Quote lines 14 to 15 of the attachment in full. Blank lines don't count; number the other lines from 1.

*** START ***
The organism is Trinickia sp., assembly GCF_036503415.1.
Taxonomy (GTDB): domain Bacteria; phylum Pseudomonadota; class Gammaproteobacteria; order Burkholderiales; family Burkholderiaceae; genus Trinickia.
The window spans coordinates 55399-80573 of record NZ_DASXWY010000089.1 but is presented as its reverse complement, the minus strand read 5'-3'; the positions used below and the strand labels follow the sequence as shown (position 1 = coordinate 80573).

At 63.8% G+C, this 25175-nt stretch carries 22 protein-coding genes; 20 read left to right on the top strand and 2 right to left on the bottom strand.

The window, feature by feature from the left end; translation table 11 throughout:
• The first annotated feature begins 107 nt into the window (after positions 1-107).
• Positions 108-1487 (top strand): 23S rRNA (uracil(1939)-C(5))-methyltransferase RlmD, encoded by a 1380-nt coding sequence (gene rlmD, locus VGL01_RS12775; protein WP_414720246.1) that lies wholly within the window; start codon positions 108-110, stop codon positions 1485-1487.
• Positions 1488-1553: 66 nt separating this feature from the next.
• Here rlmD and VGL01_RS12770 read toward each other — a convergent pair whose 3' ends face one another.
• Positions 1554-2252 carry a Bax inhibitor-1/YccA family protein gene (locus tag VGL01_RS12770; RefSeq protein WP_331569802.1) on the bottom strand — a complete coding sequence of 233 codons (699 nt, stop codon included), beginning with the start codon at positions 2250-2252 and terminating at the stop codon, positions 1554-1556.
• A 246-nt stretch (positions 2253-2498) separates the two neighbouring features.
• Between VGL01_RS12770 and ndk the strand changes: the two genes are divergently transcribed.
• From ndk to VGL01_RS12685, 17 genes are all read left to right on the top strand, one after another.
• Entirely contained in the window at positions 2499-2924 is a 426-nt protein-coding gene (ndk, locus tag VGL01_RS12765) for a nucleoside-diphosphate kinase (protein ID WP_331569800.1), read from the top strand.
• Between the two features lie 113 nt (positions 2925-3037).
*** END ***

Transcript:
• Entirely contained in the window at positions 2499-2924 is a 426-nt protein-coding gene (ndk, locus tag VGL01_RS12765) for a nucleoside-diphosphate kinase (protein ID WP_331569800.1), read from the top strand.
• Between the two features lie 113 nt (positions 2925-3037).